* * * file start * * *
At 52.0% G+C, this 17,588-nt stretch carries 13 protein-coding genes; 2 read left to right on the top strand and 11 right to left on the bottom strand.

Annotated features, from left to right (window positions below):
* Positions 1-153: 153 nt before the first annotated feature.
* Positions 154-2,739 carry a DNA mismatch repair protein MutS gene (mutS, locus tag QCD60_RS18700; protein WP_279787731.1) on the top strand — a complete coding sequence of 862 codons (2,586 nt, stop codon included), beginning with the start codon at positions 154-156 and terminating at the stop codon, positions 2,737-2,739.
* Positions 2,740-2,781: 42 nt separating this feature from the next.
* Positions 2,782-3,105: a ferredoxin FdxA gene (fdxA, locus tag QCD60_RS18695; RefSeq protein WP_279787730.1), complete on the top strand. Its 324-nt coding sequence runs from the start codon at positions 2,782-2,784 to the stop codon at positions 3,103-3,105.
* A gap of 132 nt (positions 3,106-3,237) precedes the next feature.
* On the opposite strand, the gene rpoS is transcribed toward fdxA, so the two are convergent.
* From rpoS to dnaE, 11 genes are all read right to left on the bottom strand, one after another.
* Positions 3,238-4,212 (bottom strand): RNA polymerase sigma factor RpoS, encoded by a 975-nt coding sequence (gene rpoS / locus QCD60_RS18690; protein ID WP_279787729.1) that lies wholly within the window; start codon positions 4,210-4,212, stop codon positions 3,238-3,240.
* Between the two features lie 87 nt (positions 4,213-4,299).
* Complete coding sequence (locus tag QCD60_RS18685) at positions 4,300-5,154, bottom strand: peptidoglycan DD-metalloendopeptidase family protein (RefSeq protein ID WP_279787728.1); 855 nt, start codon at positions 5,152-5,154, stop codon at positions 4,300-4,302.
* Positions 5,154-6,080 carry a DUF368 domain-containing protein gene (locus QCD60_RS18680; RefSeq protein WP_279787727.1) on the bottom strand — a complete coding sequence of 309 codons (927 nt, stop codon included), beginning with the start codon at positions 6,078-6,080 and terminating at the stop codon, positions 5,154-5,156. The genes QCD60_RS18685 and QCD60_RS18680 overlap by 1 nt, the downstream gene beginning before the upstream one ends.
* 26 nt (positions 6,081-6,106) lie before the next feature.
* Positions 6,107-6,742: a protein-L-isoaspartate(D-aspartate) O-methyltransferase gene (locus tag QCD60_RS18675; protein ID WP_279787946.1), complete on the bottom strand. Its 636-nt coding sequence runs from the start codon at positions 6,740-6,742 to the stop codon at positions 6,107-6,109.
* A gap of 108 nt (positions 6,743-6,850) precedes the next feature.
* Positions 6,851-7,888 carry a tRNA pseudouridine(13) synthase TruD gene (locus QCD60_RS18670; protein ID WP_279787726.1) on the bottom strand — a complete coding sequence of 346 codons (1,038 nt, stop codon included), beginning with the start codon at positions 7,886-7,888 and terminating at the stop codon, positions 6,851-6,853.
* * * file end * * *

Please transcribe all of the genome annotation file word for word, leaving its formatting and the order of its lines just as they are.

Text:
At 52.0% G+C, this 17,588-nt stretch carries 13 protein-coding genes; 2 read left to right on the top strand and 11 right to left on the bottom strand.

Annotated features, from left to right (window positions below):
* Positions 1-153: 153 nt before the first annotated feature.
* Positions 154-2,739 carry a DNA mismatch repair protein MutS gene (mutS, locus tag QCD60_RS18700; protein WP_279787731.1) on the top strand — a complete coding sequence of 862 codons (2,586 nt, stop codon included), beginning with the start codon at positions 154-156 and terminating at the stop codon, positions 2,737-2,739.
* Positions 2,740-2,781: 42 nt separating this feature from the next.
* Positions 2,782-3,105: a ferredoxin FdxA gene (fdxA, locus tag QCD60_RS18695; RefSeq protein WP_279787730.1), complete on the top strand. Its 324-nt coding sequence runs from the start codon at positions 2,782-2,784 to the stop codon at positions 3,103-3,105.
* A gap of 132 nt (positions 3,106-3,237) precedes the next feature.
* On the opposite strand, the gene rpoS is transcribed toward fdxA, so the two are convergent.
* From rpoS to dnaE, 11 genes are all read right to left on the bottom strand, one after another.
* Positions 3,238-4,212 (bottom strand): RNA polymerase sigma factor RpoS, encoded by a 975-nt coding sequence (gene rpoS / locus QCD60_RS18690; protein ID WP_279787729.1) that lies wholly within the window; start codon positions 4,210-4,212, stop codon positions 3,238-3,240.
* Between the two features lie 87 nt (positions 4,213-4,299).
* Complete coding sequence (locus tag QCD60_RS18685) at positions 4,300-5,154, bottom strand: peptidoglycan DD-metalloendopeptidase family protein (RefSeq protein ID WP_279787728.1); 855 nt, start codon at positions 5,152-5,154, stop codon at positions 4,300-4,302.
* Positions 5,154-6,080 carry a DUF368 domain-containing protein gene (locus QCD60_RS18680; RefSeq protein WP_279787727.1) on the bottom strand — a complete coding sequence of 309 codons (927 nt, stop codon included), beginning with the start codon at positions 6,078-6,080 and terminating at the stop codon, positions 5,154-5,156. The genes QCD60_RS18685 and QCD60_RS18680 overlap by 1 nt, the downstream gene beginning before the upstream one ends.
* 26 nt (positions 6,081-6,106) lie before the next feature.
* Positions 6,107-6,742: a protein-L-isoaspartate(D-aspartate) O-methyltransferase gene (locus tag QCD60_RS18675; protein ID WP_279787946.1), complete on the bottom strand. Its 636-nt coding sequence runs from the start codon at positions 6,740-6,742 to the stop codon at positions 6,107-6,109.
* A gap of 108 nt (positions 6,743-6,850) precedes the next feature.
* Positions 6,851-7,888 carry a tRNA pseudouridine(13) synthase TruD gene (locus QCD60_RS18670; protein ID WP_279787726.1) on the bottom strand — a complete coding sequence of 346 codons (1,038 nt, stop codon included), beginning with the start codon at positions 7,886-7,888 and terminating at the stop codon, positions 6,851-6,853.